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aggressive rhetoric, but feels quite true

Posted: November 28 2011

Agriculture needs massive investment to avoid hunger, scientists warn
Group of leading scientists urge investment in sustainable agriculture to solve hunger crisis and reduce global warming
by Fiona Harvey for The Guardian
Billions more investment is needed in agriculture and food distribution systems around the world in the next few years, if widespread hunger is to be avoided, according to a group of leading scientists.
If that investment is directed towards sustainable forms of agriculture, then farming can also be made into a weapon in the fight against dangerous global warming, they said, as more environmentally friendly farming methods can result in soils absorbing carbon dioxide rather than releasing it.
Agriculture has been neglected in international climate change negotiations, but if governments persist in ignoring the problem then millions are likely to go hungry, according to a new report published on Wednesday morning, before the next round of negotiations in South Africa later this month.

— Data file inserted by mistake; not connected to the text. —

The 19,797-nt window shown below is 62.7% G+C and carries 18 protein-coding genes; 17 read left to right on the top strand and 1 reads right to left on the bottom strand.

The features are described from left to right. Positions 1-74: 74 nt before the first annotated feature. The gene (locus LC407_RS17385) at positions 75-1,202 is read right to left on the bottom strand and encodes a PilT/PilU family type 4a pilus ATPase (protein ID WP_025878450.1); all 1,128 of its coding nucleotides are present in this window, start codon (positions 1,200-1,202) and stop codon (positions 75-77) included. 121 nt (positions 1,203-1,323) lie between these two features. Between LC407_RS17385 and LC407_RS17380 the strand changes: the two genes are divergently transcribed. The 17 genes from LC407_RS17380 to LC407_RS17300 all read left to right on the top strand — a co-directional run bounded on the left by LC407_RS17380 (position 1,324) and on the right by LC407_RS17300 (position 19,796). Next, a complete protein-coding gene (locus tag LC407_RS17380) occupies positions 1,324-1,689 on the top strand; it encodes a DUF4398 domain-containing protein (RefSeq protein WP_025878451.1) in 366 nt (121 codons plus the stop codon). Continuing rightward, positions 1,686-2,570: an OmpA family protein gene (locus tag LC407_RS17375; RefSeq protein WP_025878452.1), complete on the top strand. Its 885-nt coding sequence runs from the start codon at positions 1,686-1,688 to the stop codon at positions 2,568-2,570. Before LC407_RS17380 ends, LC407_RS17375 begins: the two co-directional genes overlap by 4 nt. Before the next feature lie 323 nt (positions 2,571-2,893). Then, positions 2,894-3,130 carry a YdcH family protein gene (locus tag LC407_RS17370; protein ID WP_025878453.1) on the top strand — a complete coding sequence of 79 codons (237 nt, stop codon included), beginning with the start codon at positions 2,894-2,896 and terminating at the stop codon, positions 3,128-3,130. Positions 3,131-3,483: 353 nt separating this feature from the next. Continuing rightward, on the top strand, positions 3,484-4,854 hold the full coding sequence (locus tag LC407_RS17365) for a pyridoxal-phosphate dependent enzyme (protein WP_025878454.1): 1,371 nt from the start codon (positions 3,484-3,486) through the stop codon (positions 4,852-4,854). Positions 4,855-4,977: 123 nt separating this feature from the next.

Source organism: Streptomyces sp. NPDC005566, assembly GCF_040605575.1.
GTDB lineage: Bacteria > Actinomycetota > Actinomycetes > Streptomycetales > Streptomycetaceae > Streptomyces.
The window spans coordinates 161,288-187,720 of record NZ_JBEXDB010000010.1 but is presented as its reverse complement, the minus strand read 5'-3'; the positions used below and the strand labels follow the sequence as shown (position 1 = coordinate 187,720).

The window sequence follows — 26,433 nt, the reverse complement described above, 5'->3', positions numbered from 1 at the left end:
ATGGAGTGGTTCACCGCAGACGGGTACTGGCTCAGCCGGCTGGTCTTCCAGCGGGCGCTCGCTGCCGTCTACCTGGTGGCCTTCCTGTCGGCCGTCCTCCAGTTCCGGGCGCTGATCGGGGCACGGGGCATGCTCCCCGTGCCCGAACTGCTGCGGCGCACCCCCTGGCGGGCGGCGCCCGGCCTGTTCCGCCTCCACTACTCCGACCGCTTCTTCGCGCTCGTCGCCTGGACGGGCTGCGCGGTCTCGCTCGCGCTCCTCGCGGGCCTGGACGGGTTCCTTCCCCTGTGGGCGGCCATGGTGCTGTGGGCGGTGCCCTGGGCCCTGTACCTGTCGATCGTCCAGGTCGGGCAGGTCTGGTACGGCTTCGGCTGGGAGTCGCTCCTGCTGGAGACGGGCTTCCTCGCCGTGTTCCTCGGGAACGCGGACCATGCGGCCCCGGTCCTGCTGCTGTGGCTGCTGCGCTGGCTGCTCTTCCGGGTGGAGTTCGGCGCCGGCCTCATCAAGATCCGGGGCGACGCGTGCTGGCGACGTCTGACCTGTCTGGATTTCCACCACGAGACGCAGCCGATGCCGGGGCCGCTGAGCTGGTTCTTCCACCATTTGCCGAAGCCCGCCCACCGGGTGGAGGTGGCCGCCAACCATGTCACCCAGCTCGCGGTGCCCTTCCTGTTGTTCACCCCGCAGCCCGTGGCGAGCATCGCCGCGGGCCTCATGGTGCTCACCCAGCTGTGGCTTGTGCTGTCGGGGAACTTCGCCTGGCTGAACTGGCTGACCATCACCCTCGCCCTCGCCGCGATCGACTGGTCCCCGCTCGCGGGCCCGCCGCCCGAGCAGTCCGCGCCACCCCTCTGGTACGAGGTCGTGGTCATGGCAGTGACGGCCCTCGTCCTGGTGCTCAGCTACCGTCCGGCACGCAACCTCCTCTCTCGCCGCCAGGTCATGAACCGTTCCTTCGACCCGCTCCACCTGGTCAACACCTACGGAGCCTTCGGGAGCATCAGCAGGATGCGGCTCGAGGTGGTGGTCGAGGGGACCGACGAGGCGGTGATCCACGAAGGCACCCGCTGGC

"If you intensify agriculture to produce more food while producing less [greenhouse gas emissions] then you deliver benefits in terms of climate change as well – reducing emissions and increasing food security in vulnerable regions," said Sir John Beddington, the UK's chief scientist and one of the authors of the report, Achieving food security in the face of climate change, published by the Commission on Sustainable Agriculture and Climate Change, convened by the Consultative Group on International Agricultural Research.
Sir John added: "We need a socially equitable and global approach to produce the funding and policy initiatives that will deliver nutrition, income and climate benefits for all."
Investment should be targeted at the regions most vulnerable to climate change, as they are also the areas at greatest risk of food insecurity, the scientists said.
Another vital factor in improving food security is to reduce waste and improve food distribution systems. As much as half of the food produced is wasted before it reaches market in some developing countries, because of a lack of infrastructure such as refrigeration systems and reliable transport networks.
Waste is a problem not confined to the developing world, however – cheap food in the developed world has led to a culture of waste that means billions of tonnes of perfectly edible products are thrown away each year. The UK's Waste Resources Action Programme said this week there had been a sharp fall in household food waste, by 13% in the past year. But waste remains a serious problem – in the UK alone, at least £12bn worth of food is thrown away each year. Campaigners are preparing for an event in London on Friday to "feed the 5,000", using misshapen vegetables rejected by retailers to illustrate the enormous waste of edible food that takes place in the UK each day.
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red hook, new york


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